With so much happening with the NSA right now, many people are commenting the commonly-misplaced, “I have nothing to hide” logical fallacy. Danah Boyd has some interesting comments regarding that argument. I thought I would add to it quite a bit. using Danah’s context, a tax return audit is so scary because the tax code is so outrageously massive, counter-intuitive, and vague, there is no way for even experienced tax attorneys to know every detail, especially as it changes. For the record, the IRS’s enforceable tax code is about 9 million words. There is no possible way to know if you are compliant, and statistically speaking, you are not. But, you don’t know how you are out of compliance. Your tax attorney can only speculate your compliance (at $300/hr) and along with your accountant (at $150/hr). But don’t worry, the IRS will only take your hard-earned money, plus interest, plus penalties for not knowing the tax code, because ignorance is no excuse.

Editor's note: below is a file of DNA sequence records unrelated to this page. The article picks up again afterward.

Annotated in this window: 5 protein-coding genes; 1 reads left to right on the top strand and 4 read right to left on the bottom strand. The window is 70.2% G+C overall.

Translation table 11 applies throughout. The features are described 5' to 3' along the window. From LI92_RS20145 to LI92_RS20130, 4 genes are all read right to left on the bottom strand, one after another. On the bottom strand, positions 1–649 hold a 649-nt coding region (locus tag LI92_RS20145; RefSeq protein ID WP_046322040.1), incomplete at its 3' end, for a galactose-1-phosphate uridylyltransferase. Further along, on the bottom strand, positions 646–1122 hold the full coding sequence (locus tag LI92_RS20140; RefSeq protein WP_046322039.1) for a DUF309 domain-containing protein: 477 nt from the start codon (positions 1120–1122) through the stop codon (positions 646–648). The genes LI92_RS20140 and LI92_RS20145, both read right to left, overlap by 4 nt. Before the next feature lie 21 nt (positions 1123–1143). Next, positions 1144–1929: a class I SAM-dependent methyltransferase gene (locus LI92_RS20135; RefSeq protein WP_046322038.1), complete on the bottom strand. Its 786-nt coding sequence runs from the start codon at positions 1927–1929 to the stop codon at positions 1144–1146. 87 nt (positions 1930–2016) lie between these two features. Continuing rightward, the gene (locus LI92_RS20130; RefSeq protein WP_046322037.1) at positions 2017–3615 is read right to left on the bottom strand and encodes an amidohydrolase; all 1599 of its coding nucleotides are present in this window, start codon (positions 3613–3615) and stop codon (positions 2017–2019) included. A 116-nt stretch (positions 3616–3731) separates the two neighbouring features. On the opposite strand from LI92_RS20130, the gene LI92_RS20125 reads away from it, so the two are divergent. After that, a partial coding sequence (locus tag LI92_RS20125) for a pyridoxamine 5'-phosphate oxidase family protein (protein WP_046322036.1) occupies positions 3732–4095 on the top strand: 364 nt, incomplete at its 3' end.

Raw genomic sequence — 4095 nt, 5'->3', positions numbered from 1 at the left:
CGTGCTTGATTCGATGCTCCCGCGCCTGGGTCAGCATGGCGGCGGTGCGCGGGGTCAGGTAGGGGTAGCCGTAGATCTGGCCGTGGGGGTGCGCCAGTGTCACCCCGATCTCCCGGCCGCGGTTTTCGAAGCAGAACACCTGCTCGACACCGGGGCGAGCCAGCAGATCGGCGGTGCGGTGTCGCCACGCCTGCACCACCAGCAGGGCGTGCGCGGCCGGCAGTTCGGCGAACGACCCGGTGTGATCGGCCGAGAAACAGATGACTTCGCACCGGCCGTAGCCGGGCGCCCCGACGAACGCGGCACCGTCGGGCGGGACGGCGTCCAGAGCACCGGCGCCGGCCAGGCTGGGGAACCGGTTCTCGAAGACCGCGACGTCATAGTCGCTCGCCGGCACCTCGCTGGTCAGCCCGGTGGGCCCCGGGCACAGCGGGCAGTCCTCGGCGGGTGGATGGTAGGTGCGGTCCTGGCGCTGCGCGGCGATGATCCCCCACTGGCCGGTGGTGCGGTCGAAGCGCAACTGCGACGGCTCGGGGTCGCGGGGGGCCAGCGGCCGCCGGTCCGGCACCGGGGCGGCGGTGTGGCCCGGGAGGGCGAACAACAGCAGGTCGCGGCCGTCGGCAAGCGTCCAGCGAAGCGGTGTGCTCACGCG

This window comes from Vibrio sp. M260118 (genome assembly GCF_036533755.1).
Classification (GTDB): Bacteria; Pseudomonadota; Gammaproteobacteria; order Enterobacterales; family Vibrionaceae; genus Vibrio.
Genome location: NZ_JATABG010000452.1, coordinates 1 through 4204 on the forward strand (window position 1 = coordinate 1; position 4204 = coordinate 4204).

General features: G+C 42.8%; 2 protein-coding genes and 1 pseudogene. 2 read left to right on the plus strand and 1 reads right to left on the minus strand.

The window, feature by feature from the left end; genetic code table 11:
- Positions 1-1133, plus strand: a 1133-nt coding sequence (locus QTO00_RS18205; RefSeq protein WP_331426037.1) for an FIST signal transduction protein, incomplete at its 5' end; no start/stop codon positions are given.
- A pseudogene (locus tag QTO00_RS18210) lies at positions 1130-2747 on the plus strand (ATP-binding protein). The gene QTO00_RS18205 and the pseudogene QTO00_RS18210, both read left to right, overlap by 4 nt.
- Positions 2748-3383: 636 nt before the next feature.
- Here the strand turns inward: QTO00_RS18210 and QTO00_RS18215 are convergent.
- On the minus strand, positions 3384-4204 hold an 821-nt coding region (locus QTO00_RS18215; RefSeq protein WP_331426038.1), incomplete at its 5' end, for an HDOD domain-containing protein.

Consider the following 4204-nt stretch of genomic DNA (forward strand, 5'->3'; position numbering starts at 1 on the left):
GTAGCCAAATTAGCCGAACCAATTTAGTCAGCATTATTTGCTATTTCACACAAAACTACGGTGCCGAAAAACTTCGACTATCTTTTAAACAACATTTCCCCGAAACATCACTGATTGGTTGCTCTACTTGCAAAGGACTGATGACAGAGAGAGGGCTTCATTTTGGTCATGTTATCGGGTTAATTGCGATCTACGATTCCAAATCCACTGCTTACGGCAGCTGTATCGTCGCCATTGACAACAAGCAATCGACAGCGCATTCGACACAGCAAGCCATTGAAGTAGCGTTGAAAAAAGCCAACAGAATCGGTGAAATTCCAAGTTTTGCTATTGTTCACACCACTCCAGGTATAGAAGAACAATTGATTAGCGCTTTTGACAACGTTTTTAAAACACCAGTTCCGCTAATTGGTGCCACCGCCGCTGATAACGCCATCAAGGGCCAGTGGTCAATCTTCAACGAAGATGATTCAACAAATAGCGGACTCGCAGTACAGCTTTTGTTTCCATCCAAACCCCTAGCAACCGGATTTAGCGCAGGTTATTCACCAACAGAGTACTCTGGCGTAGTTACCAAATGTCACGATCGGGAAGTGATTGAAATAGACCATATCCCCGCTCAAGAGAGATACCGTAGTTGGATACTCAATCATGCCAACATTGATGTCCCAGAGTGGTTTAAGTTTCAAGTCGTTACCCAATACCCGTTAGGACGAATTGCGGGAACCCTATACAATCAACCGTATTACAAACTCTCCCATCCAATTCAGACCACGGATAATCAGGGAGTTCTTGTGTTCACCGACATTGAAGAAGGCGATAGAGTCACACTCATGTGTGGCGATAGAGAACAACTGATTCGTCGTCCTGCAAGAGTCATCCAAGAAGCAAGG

But the tax code is not the only example of the legal system our of control. Every area has gone crazy, from gun laws, to drug laws, to medical laws you can no longer judge your “legality” by the old method of coercion. You can’t buy cold medication without filling out forms and risking arrest for buying too much. In simpler days, you could simply apply the property rights test and the coercion test (Am I forcing [ or threatening force] somebody to comply with my wishes?) Using this test makes 99% of the situations very clear. But those days are long since gone.